The project has high aims, but that doesn’t make it any easier to get through the city of Los Angeles’ byzantine process of securing permits and approvals. That’s where Ratkovich comes in.

Ratkovich has been in the real estate game since 1977, and was behind mega-projects such as The Bloc, a $250 million transformation of a faded 1970s downtown complex into a massive mixed-use retail, office, and hotel effort, as well as the modernization of the high-rise at 5900 Wilshire. Additionally, he has had his hand in the renovation of historic gems, among them the Art Deco Oviatt Building on Olive Street and the Wiltern Theatre.

Ratkovich is helping Homeboy acquire the parking lot at the southeast corner of Alameda and Alpine streets from the city. He said Homeboy currently has an exclusive negotiating agreement on the site, with the aim to transfer ownership next year. He added that the hope is to break ground in 2022, with construction taking about one year.

“We are privileged to have Wayne’s real estate expertise and guidance while we plan our campus expansion with critically needed housing,” said Boyle. “There is no better friend to us than Wayne.”

Homeboy, like every person, business and nonprofit, was shaken by the pandemic. Vozzo said services were shut down in March 2020 as the city went into a near-lockdown, but some operations resumed a few months later when gang rehabilitation was declared an essential function. The past 18 months, he said, have brought surprising gains, as many people donated financially to Homeboy. However, there has also been gut-wrenching tragedy.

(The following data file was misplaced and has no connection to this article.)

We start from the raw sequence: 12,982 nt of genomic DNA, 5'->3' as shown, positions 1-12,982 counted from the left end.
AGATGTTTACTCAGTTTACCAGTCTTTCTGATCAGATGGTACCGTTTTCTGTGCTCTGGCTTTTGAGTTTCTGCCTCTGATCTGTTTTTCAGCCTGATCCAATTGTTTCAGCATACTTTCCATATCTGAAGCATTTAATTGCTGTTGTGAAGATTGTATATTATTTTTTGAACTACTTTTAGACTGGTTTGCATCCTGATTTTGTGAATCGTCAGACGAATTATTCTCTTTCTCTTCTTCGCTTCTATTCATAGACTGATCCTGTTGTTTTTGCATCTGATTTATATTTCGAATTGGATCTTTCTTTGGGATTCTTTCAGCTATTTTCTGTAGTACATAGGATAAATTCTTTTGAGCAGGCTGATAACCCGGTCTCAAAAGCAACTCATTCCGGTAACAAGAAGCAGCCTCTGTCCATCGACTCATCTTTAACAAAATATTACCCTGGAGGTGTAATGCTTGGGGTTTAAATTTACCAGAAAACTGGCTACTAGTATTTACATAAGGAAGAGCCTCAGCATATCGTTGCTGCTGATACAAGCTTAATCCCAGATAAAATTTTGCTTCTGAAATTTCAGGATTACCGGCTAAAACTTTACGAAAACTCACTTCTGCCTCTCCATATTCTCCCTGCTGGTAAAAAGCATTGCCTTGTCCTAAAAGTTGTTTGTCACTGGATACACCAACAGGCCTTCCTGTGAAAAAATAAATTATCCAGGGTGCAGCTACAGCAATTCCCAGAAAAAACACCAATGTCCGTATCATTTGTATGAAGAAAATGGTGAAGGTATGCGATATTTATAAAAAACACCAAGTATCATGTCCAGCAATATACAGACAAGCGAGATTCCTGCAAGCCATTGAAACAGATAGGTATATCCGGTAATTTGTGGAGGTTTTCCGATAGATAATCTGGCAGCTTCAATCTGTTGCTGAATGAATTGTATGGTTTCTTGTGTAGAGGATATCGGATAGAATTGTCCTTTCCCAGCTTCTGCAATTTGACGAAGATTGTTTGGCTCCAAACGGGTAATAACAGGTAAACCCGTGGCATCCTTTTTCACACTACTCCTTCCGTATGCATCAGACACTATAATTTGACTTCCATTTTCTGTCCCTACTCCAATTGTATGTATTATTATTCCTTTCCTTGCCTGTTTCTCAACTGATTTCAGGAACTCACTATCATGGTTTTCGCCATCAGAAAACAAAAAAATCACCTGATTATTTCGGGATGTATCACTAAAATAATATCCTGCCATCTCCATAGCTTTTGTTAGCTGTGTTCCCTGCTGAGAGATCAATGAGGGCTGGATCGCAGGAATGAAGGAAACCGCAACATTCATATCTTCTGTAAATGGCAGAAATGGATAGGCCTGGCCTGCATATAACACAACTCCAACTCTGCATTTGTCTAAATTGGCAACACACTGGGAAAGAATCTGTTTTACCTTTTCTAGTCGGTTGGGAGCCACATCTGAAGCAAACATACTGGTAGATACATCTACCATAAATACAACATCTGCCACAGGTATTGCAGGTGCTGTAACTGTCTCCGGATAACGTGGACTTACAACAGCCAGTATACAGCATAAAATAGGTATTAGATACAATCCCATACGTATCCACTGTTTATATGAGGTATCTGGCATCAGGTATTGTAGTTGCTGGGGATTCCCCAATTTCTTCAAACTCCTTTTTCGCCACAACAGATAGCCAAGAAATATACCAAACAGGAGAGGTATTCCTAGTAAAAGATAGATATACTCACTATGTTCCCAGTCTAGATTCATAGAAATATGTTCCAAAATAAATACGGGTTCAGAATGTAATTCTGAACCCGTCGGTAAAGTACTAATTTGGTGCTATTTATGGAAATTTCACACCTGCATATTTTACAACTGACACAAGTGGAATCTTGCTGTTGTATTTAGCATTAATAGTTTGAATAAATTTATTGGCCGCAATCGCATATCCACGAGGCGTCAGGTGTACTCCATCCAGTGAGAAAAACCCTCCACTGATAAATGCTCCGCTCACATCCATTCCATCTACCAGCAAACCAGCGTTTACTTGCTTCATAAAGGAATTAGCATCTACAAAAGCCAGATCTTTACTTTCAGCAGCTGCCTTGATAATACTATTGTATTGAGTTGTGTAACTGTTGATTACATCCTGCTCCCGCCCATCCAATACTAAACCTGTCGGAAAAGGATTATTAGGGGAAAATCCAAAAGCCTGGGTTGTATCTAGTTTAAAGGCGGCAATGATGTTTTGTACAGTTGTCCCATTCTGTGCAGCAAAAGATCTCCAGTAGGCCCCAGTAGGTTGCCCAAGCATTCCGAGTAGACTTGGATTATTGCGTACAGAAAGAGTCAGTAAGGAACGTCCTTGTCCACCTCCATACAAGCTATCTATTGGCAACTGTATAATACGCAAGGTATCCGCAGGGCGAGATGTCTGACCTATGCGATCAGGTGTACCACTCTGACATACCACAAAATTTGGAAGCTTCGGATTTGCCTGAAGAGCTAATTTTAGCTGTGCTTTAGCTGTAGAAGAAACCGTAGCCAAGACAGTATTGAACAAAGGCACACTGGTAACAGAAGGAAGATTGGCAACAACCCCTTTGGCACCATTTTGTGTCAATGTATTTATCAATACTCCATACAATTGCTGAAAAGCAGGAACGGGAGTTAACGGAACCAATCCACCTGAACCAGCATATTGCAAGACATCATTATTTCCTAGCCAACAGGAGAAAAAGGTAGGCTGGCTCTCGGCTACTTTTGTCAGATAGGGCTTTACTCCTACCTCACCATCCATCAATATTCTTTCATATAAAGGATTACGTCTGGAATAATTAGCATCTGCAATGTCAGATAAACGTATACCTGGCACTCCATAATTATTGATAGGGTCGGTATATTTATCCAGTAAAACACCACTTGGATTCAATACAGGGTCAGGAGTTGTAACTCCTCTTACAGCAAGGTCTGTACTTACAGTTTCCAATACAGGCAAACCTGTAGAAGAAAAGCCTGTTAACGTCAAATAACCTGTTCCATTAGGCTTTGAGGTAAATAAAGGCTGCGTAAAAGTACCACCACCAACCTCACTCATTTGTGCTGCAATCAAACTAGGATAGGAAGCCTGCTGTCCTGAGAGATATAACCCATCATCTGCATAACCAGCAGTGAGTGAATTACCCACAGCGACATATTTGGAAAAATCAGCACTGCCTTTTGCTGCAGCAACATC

“We’ve lost over 24 of our folks who have been part of our program—not from COVID, but from gang violence, domestic violence, drug overdoses,” Vozzo said. “It’s been really hard on our community.”

Persevering through the pandemic has led to the current moment. Vozzo said for years he and Boyle have been discussing what Homeboy most needs in the future, with one suggestion being more space for services, and Boyle pushing for housing for trainees.

The presence of new board members familiar with real estate dealings, including Ratkovich and attorney O’Malley Miller, allowed them to go in that direction.

The project has a $1 million commitment from Richard and Melanie Lundquist. The aim is for Homeboy to raise at least $5 million, with the rest in debt financed in part through future rent payments.

It may be an unlikely pairing, the real estate veteran and the pioneering gang intervention program. But it is also a melding that, for Ratkovich, makes perfect sense in a modern Los Angeles facing a crushing housing crisis.

“I’ve had a good run in the real estate world, and much of the success I’ve had has been in the city of Los Angeles,” Ratkovich said. “But I’m more interested in the city than I am about any more real estate projects. I’ve had my fill of them.

“It doesn’t take long for one to listen to Greg Boyle and Tom Vozzo and reflect on the Homeboy history, which is a long history, to know this is a place where you might be able to do some good,” he said. “What I do know about real estate may be helpful in this instance. So that’s why I’m here.”